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Debug A Poor Link

Pardon the lack of organization here. This page will need polishing.

There are many things which can compromise a link.

The way digital receivers behave is disconcerting in that they can be on the threshold of failure, yet behave perfectly. Then when they cross the threshold into failure, they fail completely, only to recover all by themselves. This can happen on a several‑second cycle; or minutes; or hours; or entire seasons.
To a human brain this is akin to having a great big suspension bridge across a river be there one day, missing completely for a couple of hours the next day, then suddenly re-appear after lunch.
Well, we're talking about radio here. If this was voice radio, we'd be able to understand signals that were rough to here but were still useable. They'd dip into being really rough once in a while. Being gone completely for a short period is just not natural, it would seem.

Steps to debug a link:

  1. Verify the routes and port numbers on each side.
  2. With the receiver driving a speaker on one side, have the other transmit a signal. It should be full quieting. Repeat with the other direction.
  3. Set up a monitor receiver to listen to both ends at the same time. The receive signal from the distant station need not be full quieting to the monitor receiver, you just have to be able to hear the entire packets from the other end.
  4. Verify that the TXDELAY leaves an audible lead-in tone from each station to your monitor receiver. Set the TXDELAY long, just to make sure.
  5. Run BPQterm on each end.
  6. Set the transmit audio on each end such that the audio is not distorted on a a local monitor receiver.
  7. Do password on each end and set these parameters -- replace # with the port number:
    On both ends do frack # 5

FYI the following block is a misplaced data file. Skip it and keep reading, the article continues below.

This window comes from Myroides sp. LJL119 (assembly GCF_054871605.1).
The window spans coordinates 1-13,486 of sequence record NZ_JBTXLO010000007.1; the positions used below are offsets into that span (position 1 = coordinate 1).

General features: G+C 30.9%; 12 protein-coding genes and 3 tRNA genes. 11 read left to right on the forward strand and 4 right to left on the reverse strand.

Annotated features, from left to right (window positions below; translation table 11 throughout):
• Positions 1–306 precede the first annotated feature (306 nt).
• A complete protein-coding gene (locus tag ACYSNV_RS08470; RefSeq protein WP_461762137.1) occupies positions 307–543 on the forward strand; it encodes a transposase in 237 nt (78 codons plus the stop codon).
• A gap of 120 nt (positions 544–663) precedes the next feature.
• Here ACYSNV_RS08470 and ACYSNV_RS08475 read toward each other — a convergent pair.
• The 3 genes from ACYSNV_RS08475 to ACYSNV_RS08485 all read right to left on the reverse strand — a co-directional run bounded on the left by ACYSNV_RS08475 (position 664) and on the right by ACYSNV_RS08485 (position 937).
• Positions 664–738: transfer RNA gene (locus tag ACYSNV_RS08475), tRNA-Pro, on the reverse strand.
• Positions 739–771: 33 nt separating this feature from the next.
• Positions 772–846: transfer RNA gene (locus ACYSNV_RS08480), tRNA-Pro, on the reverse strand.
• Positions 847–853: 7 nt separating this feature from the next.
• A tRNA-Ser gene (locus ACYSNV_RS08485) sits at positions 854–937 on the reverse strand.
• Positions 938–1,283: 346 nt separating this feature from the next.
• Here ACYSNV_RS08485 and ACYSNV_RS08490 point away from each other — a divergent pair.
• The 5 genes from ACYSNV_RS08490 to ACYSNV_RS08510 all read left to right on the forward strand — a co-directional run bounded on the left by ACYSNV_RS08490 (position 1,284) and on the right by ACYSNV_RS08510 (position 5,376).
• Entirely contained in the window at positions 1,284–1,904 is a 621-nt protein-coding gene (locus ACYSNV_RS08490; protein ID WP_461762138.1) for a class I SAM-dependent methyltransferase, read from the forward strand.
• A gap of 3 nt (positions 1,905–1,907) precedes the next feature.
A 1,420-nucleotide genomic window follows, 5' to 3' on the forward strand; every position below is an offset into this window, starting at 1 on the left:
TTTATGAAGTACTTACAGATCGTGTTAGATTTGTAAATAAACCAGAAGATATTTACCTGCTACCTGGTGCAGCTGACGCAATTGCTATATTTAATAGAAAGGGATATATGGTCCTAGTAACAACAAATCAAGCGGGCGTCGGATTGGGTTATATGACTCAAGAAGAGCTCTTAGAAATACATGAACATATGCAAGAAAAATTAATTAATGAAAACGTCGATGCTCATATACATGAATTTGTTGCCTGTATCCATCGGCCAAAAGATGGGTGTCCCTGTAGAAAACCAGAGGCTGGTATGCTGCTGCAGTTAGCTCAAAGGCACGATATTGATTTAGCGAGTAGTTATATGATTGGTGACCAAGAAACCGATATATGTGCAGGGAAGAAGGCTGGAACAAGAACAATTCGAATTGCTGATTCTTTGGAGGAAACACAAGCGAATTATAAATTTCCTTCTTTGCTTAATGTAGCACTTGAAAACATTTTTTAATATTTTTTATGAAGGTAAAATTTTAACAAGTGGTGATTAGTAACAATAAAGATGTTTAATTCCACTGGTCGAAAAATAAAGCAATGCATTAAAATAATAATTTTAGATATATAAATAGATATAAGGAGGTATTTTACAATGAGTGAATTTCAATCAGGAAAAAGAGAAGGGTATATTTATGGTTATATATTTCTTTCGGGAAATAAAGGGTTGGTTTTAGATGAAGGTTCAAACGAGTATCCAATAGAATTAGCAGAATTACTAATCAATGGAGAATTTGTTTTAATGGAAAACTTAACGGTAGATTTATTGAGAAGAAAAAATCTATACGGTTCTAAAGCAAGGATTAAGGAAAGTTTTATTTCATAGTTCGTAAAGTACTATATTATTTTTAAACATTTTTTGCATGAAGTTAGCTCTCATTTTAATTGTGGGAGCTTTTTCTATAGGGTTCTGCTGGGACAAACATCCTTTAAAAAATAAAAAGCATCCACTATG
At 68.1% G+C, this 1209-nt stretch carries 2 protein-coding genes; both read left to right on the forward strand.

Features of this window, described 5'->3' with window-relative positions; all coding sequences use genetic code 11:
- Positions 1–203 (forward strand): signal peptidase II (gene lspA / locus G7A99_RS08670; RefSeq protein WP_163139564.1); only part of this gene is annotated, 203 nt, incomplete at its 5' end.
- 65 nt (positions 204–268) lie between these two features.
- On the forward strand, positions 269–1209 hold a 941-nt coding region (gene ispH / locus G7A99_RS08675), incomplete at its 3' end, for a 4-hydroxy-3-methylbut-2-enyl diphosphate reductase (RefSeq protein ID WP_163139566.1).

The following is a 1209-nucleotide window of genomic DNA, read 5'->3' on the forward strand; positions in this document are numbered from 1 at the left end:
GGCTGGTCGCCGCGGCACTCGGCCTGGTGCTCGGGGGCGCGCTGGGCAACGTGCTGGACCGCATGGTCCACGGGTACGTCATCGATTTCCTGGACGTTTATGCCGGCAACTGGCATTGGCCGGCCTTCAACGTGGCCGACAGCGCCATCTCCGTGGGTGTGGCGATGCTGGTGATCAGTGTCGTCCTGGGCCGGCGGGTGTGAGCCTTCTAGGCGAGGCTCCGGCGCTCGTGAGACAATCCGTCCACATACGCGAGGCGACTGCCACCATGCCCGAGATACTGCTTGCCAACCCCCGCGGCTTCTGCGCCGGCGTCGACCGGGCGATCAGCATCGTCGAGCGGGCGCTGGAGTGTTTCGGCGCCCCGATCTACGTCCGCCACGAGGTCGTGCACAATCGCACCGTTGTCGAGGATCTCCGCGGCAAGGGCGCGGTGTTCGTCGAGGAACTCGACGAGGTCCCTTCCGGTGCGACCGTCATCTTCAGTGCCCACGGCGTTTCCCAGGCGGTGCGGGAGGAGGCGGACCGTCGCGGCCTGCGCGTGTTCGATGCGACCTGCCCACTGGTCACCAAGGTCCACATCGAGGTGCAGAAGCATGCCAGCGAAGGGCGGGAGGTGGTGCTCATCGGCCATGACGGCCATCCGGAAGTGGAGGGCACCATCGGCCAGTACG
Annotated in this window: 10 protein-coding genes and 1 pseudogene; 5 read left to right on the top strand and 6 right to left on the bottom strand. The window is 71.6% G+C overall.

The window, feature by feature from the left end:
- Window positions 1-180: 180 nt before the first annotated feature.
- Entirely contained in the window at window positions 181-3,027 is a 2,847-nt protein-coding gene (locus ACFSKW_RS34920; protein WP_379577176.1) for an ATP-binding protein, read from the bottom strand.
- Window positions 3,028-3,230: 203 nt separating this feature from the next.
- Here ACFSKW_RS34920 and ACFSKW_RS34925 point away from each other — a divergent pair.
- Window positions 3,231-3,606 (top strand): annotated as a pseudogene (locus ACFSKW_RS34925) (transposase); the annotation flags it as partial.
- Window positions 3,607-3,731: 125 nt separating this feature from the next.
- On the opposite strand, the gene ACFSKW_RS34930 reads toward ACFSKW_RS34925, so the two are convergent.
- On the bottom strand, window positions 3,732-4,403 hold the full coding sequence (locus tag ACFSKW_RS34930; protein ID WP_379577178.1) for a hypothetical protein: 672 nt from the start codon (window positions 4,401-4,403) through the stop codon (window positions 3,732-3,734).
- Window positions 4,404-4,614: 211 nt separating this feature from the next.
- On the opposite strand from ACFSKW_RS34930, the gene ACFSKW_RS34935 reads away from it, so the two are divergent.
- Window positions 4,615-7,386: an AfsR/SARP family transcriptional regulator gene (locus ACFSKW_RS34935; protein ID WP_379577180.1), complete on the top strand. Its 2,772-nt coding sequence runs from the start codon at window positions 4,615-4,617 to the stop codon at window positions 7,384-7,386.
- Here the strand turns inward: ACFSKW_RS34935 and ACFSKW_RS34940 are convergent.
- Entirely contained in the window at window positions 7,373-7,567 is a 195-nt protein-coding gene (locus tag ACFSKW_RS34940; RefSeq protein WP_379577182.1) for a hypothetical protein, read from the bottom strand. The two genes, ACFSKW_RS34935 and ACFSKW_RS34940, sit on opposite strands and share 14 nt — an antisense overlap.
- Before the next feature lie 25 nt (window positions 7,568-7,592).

On the receive end:
    retries # 1
    On the transmit end:
    retries # 150
    What this will do is silence the link for normal traffic, and make the transmit test end generate consistant connect requests every several seconds for minutes.
    Note: When you are done, set the retries back to 20 and the frack back to 12.
  8. Send packets from one end, using c # x1xxx    where # is the port number. Set the receive audio level at the other end to minimum and then walk it up until you see the DCD light come on. Now bring the audio to the maximum where the DCD light comes on. Now set the receive audio in the middle of that range.
  9. Repeat on the other end
  10. Observe the BPQterm monitoring the link. On the other end of the link start a transmit cycle connecting to a non-existant callsign, as above, but now observe the timing of the transmits. At the receive end watch for packets which do not show on the BPQterm by looking for gaps in the expected traffic. You should be able to listen to the other end transmit and know if there are any changes in the period between packets. Fine tune the receiver's volume knob to optimize until no packets are missed.
  11. Repeat in the other direction
  12. Connect to both ends of the link and grab the current numbers from R R for the link you are working on.
  13. Now connect to the far end, connect back, connect out, back, out, back. Now do a STATS command.
  14. Listen to the exchanges and verify that there are no times of dead air until the STATS is fully received at your end
  15. Use BPQterm's monitor window to verify that every transmit has a response. See whose messages are being sent but not being received at the other end.
  16. Observe the INFO-frames sent value vs the INFO-frames-retried value. Compare against the starting value. You can use these values from both ends and identify which side is having difficulty sending to the other.
  17. There are still several things that can go wrong, including multi-path distortion. The clue that there is multipath is that the received signal from the other end of the link sounds distorted, but when listend to at the transmit end, is not distorted. Multipath can be caused by having a reflection which is as good as the direct path. It can be exacerbated by badly aimed directional antennas, or a major RF attenuator or hill directly in line between the two sites. If the antennas can't be moved or improved, the best thing to do is to change frequencies or even bands between the sites.
  18. If you do get it to work well, set the TXDELAY down to where it the lead-in is noticeable but not finicky short and not tedious.
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to be continued

© Tadd Torborg, 2016↝2017 -- all rights reserved